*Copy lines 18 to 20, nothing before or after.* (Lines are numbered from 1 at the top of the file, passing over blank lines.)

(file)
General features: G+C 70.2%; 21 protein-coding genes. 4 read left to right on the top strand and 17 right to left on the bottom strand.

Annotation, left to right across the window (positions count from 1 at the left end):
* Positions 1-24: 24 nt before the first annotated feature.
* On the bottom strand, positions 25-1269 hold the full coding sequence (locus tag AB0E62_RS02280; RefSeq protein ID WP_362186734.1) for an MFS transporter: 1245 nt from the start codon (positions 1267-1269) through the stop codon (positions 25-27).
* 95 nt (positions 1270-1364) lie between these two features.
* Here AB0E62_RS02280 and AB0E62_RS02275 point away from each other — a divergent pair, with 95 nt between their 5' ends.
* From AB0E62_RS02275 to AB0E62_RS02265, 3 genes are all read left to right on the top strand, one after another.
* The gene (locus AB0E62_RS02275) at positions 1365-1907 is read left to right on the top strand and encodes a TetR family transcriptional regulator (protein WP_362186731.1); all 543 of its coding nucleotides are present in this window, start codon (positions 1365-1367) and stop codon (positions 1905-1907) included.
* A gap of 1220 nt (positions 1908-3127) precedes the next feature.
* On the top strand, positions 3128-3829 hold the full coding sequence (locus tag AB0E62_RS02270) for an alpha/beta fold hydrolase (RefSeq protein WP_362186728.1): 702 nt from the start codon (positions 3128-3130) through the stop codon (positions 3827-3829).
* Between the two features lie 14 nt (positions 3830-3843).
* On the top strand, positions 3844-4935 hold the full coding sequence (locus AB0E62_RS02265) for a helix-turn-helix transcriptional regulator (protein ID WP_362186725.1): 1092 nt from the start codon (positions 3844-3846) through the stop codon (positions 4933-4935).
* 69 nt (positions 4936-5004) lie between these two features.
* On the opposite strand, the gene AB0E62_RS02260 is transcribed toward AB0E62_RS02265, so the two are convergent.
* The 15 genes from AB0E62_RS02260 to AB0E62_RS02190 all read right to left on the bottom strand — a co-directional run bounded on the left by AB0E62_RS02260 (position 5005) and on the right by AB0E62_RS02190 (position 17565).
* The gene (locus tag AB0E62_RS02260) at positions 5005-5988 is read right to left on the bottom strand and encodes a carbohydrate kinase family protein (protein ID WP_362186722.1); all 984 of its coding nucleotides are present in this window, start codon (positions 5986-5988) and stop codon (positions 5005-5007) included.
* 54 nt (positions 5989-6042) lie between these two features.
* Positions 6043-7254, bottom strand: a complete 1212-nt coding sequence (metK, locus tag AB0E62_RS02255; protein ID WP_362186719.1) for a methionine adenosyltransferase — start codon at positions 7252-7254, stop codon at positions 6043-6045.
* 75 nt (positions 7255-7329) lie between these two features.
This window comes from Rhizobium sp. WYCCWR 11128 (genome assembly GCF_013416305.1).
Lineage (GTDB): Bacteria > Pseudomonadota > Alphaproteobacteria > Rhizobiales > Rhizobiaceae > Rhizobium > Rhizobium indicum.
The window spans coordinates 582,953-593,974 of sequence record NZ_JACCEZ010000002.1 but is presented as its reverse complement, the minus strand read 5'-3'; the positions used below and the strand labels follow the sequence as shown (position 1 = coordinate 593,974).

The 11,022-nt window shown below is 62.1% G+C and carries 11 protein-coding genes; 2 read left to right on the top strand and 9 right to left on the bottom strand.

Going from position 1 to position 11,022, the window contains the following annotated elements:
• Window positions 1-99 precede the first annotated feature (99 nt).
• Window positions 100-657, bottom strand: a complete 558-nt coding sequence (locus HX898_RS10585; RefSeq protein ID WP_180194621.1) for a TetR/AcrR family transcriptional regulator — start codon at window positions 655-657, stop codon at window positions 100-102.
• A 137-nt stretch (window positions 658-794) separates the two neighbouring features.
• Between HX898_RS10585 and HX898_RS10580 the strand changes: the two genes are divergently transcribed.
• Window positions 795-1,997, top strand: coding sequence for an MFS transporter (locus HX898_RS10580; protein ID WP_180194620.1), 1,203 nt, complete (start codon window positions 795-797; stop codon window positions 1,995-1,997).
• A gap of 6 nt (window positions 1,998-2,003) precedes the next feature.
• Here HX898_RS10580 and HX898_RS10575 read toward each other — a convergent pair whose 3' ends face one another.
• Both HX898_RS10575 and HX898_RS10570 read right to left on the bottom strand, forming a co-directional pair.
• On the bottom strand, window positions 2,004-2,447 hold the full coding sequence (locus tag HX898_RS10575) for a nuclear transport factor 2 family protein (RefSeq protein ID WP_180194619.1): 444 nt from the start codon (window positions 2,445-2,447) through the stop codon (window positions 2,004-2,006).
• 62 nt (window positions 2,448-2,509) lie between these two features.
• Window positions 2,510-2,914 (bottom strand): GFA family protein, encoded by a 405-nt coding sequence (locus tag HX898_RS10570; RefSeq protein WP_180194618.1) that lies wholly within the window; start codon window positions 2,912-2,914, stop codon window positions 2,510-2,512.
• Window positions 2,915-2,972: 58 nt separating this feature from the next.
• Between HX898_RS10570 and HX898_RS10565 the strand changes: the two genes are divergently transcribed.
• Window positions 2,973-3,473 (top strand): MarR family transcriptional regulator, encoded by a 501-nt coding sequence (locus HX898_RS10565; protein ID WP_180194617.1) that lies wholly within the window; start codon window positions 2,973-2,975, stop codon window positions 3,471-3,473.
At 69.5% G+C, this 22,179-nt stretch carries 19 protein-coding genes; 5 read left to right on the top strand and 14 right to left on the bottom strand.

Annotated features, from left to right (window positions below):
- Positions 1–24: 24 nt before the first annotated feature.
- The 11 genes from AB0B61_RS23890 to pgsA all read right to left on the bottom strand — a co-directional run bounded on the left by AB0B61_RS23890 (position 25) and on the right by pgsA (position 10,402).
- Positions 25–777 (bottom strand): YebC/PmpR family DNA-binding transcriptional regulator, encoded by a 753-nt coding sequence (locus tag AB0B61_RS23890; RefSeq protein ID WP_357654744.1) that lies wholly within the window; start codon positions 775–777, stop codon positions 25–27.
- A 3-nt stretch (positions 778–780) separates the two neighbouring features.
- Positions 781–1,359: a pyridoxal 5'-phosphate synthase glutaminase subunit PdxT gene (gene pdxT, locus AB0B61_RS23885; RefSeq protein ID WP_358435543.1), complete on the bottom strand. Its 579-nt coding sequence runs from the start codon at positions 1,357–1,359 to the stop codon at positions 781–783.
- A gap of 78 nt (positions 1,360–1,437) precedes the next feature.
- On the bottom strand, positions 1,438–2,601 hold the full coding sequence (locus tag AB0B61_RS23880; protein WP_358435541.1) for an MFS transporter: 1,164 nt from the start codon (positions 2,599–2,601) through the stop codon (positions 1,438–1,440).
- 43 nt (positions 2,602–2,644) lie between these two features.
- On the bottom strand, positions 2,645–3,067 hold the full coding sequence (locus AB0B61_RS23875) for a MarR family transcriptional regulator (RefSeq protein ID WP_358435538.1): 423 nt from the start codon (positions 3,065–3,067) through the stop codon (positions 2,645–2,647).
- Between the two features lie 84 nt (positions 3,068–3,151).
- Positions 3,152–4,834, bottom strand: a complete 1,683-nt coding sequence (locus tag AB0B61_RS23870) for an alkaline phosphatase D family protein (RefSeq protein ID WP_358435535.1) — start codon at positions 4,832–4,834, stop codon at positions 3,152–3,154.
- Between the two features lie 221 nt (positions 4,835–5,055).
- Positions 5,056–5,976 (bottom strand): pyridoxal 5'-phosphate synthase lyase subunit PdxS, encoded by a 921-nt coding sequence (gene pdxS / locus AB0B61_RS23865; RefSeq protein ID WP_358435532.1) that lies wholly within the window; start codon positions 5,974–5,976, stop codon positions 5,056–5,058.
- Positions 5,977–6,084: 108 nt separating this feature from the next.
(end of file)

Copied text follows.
* Positions 6043-7254, bottom strand: a complete 1212-nt coding sequence (metK, locus tag AB0E62_RS02255; protein ID WP_362186719.1) for a methionine adenosyltransferase — start codon at positions 7252-7254, stop codon at positions 6043-6045.
* 75 nt (positions 7255-7329) lie between these two features.
This window comes from Rhizobium sp. WYCCWR 11128 (genome assembly GCF_013416305.1).